Tag Archives: mandapa

To see in Mahābalipuram

Mahābalipuram, nowadays Mamallapuram, « the city of Mahā Bali », is a small city in Tamil Nadu situated 60 km south of Chennai (Madras) on the Coromandel coast. This charming little town is worldwide known for its « Shore Temple » by the ocean, near a large sand beach, and for he fascinating remains dating from the period of the Pallavas, between the 5th and 7th centuries.

This is where Jean-Claude has been teaching Ashtanga Yoga for twenty years, twice a year. Mahābalipuram hosts every year, from the end of December till the end of January an important « Indian Classical Dance Festival ». It is an important archaeological site designated by the Unesco as a world Heritage site since 1985. Non-Indian tourists pay only one entrance fee, equivalent to 5 dollars, for visiting all the monuments.

  • The Descent of the Ganges or Arjuna’s Penance, magnificent low relief 27 m long by 9 m high, sculpted on a huge granite rock, illustrating the legend of the Descent of the celestial Ganges on Earth, by the hair of the god Shiva. You will see Arjuna, in a Yoga posture, surrendering himself to a very harsh penance lasting for a thousand years. Are also present: Gods, Goddesses, aquatic animals as nāga and nāginī…


The mandapa(s), on top of a hill count, eight small « mandapam » sanctuaries, sheltering beautiful statues, two of which are unfinished.

  • Krishna’s mandapa is one of the most beautiful. You see Lord Krishna lifting with one hand the Mount Govardhana to protect the villagers and the cows from the thunderstorm, triggered by the anger of the God Indra.
  • Le mandapa de Shiva  Īśvara  « le Seigneur suprême »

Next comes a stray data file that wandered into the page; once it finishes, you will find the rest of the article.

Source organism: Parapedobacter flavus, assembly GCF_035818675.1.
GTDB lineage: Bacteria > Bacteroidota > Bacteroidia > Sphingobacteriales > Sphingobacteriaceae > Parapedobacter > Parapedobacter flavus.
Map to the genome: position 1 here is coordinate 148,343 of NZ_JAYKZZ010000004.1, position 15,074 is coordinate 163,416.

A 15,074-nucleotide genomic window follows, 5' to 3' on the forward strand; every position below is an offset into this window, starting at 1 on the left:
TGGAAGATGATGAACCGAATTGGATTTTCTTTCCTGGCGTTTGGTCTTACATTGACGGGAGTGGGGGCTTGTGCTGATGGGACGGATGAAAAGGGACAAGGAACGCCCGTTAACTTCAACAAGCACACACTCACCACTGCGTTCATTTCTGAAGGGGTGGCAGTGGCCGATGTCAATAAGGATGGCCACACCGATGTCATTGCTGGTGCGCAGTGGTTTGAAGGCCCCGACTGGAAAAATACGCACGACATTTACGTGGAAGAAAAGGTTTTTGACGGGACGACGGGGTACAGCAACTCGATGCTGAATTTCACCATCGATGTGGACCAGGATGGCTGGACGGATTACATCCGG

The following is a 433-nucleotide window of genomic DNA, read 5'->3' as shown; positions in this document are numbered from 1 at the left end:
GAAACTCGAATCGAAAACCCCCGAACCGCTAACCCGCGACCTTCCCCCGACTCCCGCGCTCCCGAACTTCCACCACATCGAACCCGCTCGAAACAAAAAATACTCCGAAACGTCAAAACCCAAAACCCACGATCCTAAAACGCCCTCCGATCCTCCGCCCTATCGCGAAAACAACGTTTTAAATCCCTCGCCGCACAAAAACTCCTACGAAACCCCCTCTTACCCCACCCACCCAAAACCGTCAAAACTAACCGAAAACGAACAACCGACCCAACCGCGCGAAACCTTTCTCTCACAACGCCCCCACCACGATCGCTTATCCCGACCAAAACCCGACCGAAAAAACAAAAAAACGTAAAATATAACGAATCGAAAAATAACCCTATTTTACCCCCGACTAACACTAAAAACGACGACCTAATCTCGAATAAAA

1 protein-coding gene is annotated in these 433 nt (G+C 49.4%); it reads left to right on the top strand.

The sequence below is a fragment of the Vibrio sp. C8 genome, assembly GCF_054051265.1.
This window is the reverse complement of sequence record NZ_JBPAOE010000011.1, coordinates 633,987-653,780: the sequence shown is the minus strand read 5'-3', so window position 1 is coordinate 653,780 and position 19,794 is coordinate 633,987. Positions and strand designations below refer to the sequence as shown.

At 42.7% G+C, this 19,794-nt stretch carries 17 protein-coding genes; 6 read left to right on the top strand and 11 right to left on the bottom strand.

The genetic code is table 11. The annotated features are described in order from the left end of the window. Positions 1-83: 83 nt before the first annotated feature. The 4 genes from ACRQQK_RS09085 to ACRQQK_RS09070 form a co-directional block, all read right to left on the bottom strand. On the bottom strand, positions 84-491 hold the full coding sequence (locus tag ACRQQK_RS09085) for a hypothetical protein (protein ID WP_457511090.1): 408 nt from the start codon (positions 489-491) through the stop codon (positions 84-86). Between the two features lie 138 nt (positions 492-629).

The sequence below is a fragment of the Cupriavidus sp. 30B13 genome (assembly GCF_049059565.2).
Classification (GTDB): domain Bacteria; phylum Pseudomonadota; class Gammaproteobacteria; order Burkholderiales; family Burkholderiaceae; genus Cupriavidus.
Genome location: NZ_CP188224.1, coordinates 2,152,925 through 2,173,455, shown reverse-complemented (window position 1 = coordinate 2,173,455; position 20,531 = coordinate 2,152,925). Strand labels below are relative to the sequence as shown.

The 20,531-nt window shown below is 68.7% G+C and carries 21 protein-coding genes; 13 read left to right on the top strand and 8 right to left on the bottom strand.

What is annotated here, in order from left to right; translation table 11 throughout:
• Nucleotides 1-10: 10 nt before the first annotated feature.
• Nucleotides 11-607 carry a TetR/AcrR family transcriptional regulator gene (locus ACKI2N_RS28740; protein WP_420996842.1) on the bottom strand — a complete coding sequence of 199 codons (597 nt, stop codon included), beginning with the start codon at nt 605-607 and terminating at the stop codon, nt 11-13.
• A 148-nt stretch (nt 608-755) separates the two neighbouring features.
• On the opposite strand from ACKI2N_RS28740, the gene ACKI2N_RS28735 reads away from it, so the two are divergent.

• The five Rathas (Pancha Ratha) are large wooden procession chariots. In Mahabalipuram, this name is used to designate monolithic temples carved in the shape of buildings, inside the rock.
  1. Ratha of Draupadi, dedicated to Durgâ
  2. Arjuna’s Ratha
  3. Nakula’s Ratha
  4. Bhima’s Ratha
  5. Yudishtara’s Ratha
  • Krishna’s Butter Ball, a large round shaped granite rock that seems to be in unstable balance. According to a legend Krishnâ, as a child, stole a butterball.
  • The Tiger Cave situated a few kilometres (4km) north of Mahābalipuram, on the road to Madras, beside the sea, carved inside a large rock. The site is called Saluvankuppam. Coconut trees shadow the site; it is preferable to visit at sunrise or at sunset to enjoy a magical light. The cave was originally dedicated to the Goddess Durgâ. It is a monument dating from the period of the Pallavas.
  • The Temple of Īshvara is fully carved in the rock.
  • A small museum, with a friendly staff, shelters statues, paintings and the result of archaeological excavations; open daily.

Cheyyur, South of Mahābalipuram

This village is located outside the tourist circuits, 30 km South of Mahābalipuram, before Merkanam, a little away (6 km on the right) from the road that goes to Pondicherry. There is an ancient temple dedicated to Shiva; the entry with a gopuram, is worth a visit. One discovers a mandapa with square pillars decorated with rearing up horse riders, in Nayak style. A sanctuary houses the Goddess Parvatī. In the second mandapa, there are some interesting statues of Ganesha, Shiva Lingodhbhava, Kārtikeya * and their wives, as well as Brahma. In the outer courtyard, notice two small sanctuaries of Ganesha and Murugan (another name for Kartikeya), the two sons of Shiva and Parvati.

Approximately 300 metres further on, in the same village, stands the Murugan temple (Subramanyan). One of the mandapa also has pillars decorated with high reliefs of rearing up horses with riders, they have recently been cleaned. In a recess of the temple, many very beautiful procession Deities ‘Utsav Mûrti’ in gilt bronze, are kept in a room that is protected by large iron bars. Murugan, who can be seen on the side, accompanied by his two wives, is splendid.

Cheyyur, lies 48 km South of Mahābalipuram (1 h by bus or 45′ by car).